Examine Listing 1, LIMIT.C . Notice we have room for two 100K buffers. You may change this up or down as desired,

TOS lets you create
a "folder," which is
nothing more than
a file which holds
another disk directory.
Storing a file inside
a folder is just like
storing it to a special
small "disk-on-a-disk"
TOS has set up for you.

to fit your amount of memory. The first function of any interest is get_line__length(), where we dynamically build and display an Alert Box which presents a user-changeable number. The number displayed is the number of characters per line in the finished text file.

Below, in convert(), the actual work of conversion is performed. When the function is entered, it is assumed the file to work on has been loaded into text_buffer[], and the size of the file is in (long)bytes_read. Starting at the beginning, and accounting for each character in the original file, first copy the current character into temp_buffer[]. If the character transferred was a carriage return, and the next character in line is a line feed, then reset the current count of characters in the newly formatted line, thus starting a new line.

Otherwise, advance the count of characters in the new line. Next, check if the current character count is greater than the maximum linelength requested. If it is, then keep copying characters from text_buffer[] into temp_ buffer[] until the current word is finished, and then insert a new CR, LF combination. When the entire file has been processed, remember the new file length in (long)bytes_read.

The next two functions are really why we visited here this month. The first is read_the_file(), and the other is write__the__file(). These two functions will search out any file from any device. In them we also have bonus string-handling functions for copying strings hither and yon, breaking them apart, and sewing them back together. These functions, and the function long2ascii() were provided by Tom Hudson, and I thank him for letting me use them here.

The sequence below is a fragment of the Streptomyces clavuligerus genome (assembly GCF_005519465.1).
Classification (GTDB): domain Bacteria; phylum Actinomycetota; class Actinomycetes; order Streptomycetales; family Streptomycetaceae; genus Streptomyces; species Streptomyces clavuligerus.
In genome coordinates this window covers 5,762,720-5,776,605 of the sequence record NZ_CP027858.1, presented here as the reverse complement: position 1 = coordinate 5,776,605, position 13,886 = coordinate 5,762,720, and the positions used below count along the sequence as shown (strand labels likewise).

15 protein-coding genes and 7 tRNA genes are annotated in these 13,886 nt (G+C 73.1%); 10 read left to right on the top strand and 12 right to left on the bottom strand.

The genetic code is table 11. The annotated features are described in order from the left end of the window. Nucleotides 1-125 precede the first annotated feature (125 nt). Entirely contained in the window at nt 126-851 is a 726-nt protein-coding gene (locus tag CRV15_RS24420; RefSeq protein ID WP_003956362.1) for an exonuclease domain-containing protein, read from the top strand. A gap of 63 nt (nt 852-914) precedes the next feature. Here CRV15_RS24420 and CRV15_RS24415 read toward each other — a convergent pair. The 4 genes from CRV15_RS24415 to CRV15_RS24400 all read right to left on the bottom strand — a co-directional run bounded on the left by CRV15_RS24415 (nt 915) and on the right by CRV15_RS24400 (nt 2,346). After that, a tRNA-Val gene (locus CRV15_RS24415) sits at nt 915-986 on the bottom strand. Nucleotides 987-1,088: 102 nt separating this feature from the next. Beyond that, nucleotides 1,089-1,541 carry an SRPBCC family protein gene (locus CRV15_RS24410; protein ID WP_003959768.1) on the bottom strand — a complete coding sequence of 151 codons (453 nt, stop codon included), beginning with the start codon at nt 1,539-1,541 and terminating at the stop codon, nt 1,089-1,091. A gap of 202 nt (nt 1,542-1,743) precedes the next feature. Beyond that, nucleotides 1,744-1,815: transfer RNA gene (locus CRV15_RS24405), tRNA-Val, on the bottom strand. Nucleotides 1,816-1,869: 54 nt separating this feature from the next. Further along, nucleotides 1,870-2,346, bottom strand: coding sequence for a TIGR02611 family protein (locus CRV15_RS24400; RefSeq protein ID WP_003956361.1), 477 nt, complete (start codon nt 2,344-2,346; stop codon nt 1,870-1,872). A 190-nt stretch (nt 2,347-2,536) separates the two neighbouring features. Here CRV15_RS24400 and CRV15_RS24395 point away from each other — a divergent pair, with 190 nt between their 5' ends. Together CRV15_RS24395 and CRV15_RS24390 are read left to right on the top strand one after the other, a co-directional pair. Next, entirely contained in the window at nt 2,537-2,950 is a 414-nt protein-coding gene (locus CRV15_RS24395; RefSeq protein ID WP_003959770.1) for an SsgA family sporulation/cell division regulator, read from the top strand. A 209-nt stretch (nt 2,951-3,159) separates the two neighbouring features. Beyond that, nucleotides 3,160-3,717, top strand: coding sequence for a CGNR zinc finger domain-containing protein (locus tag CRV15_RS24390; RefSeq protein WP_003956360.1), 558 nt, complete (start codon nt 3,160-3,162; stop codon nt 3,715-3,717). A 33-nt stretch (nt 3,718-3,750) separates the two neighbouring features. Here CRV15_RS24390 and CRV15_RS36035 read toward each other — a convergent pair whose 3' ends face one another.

The Limiter takes
a text file and reformats
the text to different
line widths-you can
change an 80-column
file into 35 columns-
without breaking words
in the middle. Want 12
columns? How about
37,254? Be my guest.

Before we get to the routines, let's discuss what GEM wants and when it wants it. When you first get your feet wet, squishily stomping through the GEM interface (and folks, there's a lot of squishy stuff in there) it's hard to keep track of which part of GEM wants what at what time. For example, the fsel_input() call, which presents the familiar file selector box, wants separate path and filename buffers. But the read and write functions have no apparent space for the path. Do they automatically know where to go to find the current path?

In a word, no. Yes, it is important to keep the path and filename separate, since there are special calls to get and set each of them, but right before we actually make the call to read or write, we build a new string out of the filename tacked onto the end of the pathstring, and we present this new string to the file routines. They love it!

To open a file, get the last known accessed device number from Dgetdrv(). This function returns a number typically in the range of zero to ten. Add this number to the value of the letter "A", and the result is the device letter. For example, if drive is 1, then the device is 1 + 65, or 66, which is ASCII for "B". The very first character in the path must be the device letter, so add the value of drive to "A", and place the result in position zero of the path-string.